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Barrington's famous theorem reduces computation in NC$^1$ to computing iterated products in the group $S_5$ (or $A_5$, or indeed any non-solvable group). There is also a connection to leakage-resistant computation, in Shielding Circuits with Groups by Miles and Viola (2012).

Regarding the classification of the finite simple groups, as far as I remember it is implicitly used in some algorithms for group isomorphism, a problem related to graph isomorphism.

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    $\begingroup$ Yuval, I think what you refer to is the group isomorphism problem (with the groups given as multiplication tables) for finite simple groups. By the classification, they have a generator set of size at most two, which gives a very easy algorithm: mathoverflow.net/questions/59213/…. $\endgroup$ – Sasho Nikolov Apr 12 '14 at 1:47
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A famous area of study in the theory of group presentations is the word problem for groups. A group presentation is given by a bunch of generators $g_1, ..., g_m$ and a bunch of equations $a_1 = b_1, ..., a_n = b_n$ that the generated group needs to satisfy. Now given two words $x, y \in \{g_1, ..., g_m\}^*$, i.e. two strings over the alphabet $\{g_1, ..., g_m\}$, it makes sense to ask if $x = y$ holds in the generated group. This is the word problem. Can we decide the word problem mechanically? This was a long-standing open problem, solved negatively in 1955: there is a finitely generated (in fact, a finitely presented) group G such that the word problem for G is undecidable. However, for many classes of groups the word problem is decidable, e.g. finite groups and braid groups.

There are many deep results giving conditions for classes of groups having solvable word problems. It is also interesting to study the complexity of deciding word problems (for classes of groups that have a decidable word problem), see e.g. here.

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  • $\begingroup$ This complexity of deciding word problems was exactly what I was looking for. It seems to establish an interesting correspondence (equivalence?) to probabilistic polynomial identity testing, if a straight-line program representation is used for the free group (which seems also apply to identity testing for the free monoid). $\endgroup$ – Thomas Klimpel Apr 3 '16 at 21:21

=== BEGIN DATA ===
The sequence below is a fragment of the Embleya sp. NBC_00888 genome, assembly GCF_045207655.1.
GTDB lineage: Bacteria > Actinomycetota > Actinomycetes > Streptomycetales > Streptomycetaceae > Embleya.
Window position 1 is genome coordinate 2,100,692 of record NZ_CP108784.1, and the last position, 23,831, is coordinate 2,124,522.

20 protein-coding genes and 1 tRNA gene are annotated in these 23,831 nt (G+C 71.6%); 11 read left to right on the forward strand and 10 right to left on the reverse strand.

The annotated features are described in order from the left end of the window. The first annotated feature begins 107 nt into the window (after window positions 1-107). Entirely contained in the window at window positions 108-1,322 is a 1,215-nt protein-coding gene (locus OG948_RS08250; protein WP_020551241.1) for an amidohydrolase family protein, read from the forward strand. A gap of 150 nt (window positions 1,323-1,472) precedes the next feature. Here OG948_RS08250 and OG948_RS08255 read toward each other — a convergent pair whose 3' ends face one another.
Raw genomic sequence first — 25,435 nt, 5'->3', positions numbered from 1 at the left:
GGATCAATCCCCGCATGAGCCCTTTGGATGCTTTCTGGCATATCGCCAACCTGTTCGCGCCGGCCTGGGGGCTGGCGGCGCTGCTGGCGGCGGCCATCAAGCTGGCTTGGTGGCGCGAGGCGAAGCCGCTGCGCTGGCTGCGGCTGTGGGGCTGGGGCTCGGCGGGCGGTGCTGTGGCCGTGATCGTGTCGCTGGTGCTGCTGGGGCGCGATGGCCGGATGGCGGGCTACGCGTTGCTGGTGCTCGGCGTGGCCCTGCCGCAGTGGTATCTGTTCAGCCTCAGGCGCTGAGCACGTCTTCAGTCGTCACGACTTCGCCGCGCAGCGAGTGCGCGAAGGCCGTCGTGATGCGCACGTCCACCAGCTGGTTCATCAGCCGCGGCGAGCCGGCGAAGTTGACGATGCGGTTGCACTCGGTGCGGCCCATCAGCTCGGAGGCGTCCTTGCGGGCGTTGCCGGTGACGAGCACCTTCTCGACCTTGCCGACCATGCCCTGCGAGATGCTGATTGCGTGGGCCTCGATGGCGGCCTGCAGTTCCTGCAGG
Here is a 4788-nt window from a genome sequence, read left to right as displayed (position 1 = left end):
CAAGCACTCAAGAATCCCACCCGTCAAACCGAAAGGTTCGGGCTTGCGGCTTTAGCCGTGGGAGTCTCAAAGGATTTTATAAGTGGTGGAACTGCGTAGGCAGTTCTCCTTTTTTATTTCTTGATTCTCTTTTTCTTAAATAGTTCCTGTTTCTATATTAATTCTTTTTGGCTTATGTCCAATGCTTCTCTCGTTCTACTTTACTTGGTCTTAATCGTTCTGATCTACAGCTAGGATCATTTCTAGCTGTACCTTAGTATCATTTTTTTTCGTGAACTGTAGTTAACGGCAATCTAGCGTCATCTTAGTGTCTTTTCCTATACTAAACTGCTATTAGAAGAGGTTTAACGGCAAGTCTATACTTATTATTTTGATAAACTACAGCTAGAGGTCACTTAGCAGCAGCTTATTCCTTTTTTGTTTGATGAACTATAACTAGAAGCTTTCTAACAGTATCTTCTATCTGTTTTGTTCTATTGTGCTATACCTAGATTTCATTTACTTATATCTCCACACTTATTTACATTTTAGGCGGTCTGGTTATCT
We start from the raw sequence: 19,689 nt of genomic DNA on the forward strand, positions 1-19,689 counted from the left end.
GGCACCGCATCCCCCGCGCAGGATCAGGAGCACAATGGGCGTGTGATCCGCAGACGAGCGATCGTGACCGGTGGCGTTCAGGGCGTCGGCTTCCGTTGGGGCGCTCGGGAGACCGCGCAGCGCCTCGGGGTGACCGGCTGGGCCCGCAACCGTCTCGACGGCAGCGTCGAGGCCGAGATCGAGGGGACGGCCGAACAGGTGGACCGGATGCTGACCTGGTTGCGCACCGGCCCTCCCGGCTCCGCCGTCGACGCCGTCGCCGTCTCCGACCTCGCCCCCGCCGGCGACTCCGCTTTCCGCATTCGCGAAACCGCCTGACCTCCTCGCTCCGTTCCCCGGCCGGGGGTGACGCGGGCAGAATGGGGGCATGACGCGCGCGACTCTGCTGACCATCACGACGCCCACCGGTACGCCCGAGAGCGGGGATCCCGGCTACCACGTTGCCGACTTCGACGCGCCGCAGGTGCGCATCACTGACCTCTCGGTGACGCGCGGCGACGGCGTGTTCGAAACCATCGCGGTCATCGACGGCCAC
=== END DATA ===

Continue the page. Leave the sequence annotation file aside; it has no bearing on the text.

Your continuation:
• $\begingroup$ @ThomasKlimpel Could you say more about the relationship with PIT? $\endgroup$ – Martin Berger Apr 4 '16 at 8:48
  • $\begingroup$ Well, it turns out it is actually PIT of constant polygons (i.e. no variables) over Z. This relationship comes from the multiplication of the 2x2 integer matrices, because that multipication can be done entirely in straight-line program representation. But even for PIT of constant polygons over Z, there exists currently no known derandomization, so it may be a nice relationship nevertheless. $\endgroup$ – Thomas Klimpel Apr 4 '16 at 9:45
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With Google, I found the paper Relatively free profinite monoids: an introduction and ex- amples, in Semigroups, Formal Languages and Groups by Jorge Almeida (English translation in Journal of Mathematical Sciences, 144(2):3881–3903, 2007) on this subject.

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    $\begingroup$ Welcome to the site! I edited your post to include a full citation to the paper, in case the link dies. It would be helpful if you could give a little more information about how this paper answers the question. $\endgroup$ – David Richerby Dec 29 '16 at 22:18